(Note: this was first published at Our View in Iowa on 7/1/2013.)
The last three months have flown by, and I don’t have a lot to brag about from a quilting perspective. With our son’s graduation, commissioning into the Air Force, and move to Vance Air Force Base, there were plenty of other things to do.
Our house was busy for the celebrations, with daughters and their husbands and children happily filling the lower level. Fourteen of us fit into a home that these days just has two. To get ready, I moved almost all my sewing/quilting equipment and supplies. My domestic machines, threads, notions, cutters, needles, pins, all got moved. The ironing board was put in a closet and the cutting table was brought upstairs to use for meals on the deck. (I have table leg extenders for it. With them off, it’s just a folding table.) All my art supplies were hidden, as well. For more than a month, I had limited access to it all.
And then I had to get it all back out.
We had a party, an open house for friends, family, and some of our son’s teachers. Though we had the meal catered by a local grocery (pulled pork, chicken, beans, fruit — it was good!), my daughter and I made the cookies.
Besides the Double Chocolate Cookies, I also made lemon cookies and peanut butter cookies. None of them looked fancy but they were oh so tasty! I also cooked ahead most of the food just to feed all the people in the house. No one went hungry!
The Commissioning Quilt
The Commissioning Quilt was a gift for the man who flew across the country to take part in the ceremony. Part of the tradition of the commissioning ceremony is that of the new officer’s first salute from an enlisted airman. Son had asked a friend, Steve, to honor him with his first salute. Steve lives in Seattle, WA, and they had worked together during the summer Son interned at Boeing. Steve enthusiastically provided Son with his impressions of the Air Force. As a military retiree, he had spent more than 20 years serving.
Steve called within minutes after he received the package from us, elated and touched by the gift. His reaction made it all worthwhile.
The Little Quilt
In the first quarter I made a small quilt in order to test the tension on my long-arm machine. While making it I decided to give it to my sister’s grand-daughter, a bright, cheery two-year-old. This quarter I finished it with binding and made a pillow to go with it. The pillow, in fact, was made with star block my other sister made.
Okay, so it isn’t like I did nothing for the quarter! I also worked on round robins with my small group. We have nine women in my group with a range of skills in all areas of quilting. Some are great at paper piecing; some of us have never done that. Some are talented at applique; others hesitate to try.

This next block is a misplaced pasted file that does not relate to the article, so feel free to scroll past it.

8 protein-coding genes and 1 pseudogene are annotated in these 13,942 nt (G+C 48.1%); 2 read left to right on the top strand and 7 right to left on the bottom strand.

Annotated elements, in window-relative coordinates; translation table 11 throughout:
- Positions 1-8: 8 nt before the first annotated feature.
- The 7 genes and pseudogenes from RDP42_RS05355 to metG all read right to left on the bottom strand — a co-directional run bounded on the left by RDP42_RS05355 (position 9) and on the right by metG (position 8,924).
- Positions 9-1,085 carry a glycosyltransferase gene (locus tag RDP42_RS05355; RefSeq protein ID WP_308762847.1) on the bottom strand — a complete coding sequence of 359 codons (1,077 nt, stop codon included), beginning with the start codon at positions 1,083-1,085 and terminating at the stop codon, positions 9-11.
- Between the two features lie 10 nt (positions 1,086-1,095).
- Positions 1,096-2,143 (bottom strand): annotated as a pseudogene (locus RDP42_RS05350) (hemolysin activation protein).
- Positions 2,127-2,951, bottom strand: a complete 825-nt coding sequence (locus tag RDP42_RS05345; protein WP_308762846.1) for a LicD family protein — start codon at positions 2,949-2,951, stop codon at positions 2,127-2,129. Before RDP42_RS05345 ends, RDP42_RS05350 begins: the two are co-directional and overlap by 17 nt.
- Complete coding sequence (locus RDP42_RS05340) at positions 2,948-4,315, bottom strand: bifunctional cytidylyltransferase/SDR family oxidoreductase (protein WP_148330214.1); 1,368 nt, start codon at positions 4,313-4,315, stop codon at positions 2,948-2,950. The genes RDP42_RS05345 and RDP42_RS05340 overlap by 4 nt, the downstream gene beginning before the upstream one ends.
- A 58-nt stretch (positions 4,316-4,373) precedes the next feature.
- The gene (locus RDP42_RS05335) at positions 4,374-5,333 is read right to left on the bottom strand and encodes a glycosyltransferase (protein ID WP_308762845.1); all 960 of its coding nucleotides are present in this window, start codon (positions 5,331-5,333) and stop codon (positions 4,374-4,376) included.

Though some were reluctant, we all agreed to try a round robin this year. In January we exchanged center blocks. Since then they’ve been passed four times, with borders added each time. Now the tops are done and our goal is to have finished quilts in September.
Here are four of the five tops I worked on, including the one I started.
Though all so different, I think they are all spectacular! All of us enjoyed it, and at our meeting this month the vote to do another round robin was a unanimous “YES!”
The Medallion Quilt
Finally, I am still working on a medallion quilt for myself. Originally I had no notions of what it would become, and then I thought it would be a bed quilt. As it turns out, I won’t make it quite that large.
A number of things have slowed me down on this project, none of which I mind. First, I have no deadline for it, since it is only to please me. Second, I had no plan or pattern in mind, and am designing as I go. Sometimes I try something and find it doesn’t work well. For example, I made a couple dozen 6″ churndash blocks to turn on point and create a border. Once they were made, however, I didn’t like how they looked. Each block was too intricate to use that way, and their colors didn’t work well, either. I thought for a long time before deciding on the simpler and smaller four-patches framed by turquoise triangles.
Besides all that, I have been stopped a few times when I needed to buy more fabric. As a scrap quilt, it doesn’t have to have specific patterns. However, they do need to coordinate for color. The center out to the edge of the broken dishes defined the color palette pretty clearly. Additions have stayed within that framework.
I’m happy with how it’s going so far. After I finish the current border, I might only have one or two more. Even though I don’t have a deadline, my goal is to finish it before the end of third quarter.
What have you been working on? Are you happy with your projects for the quarter?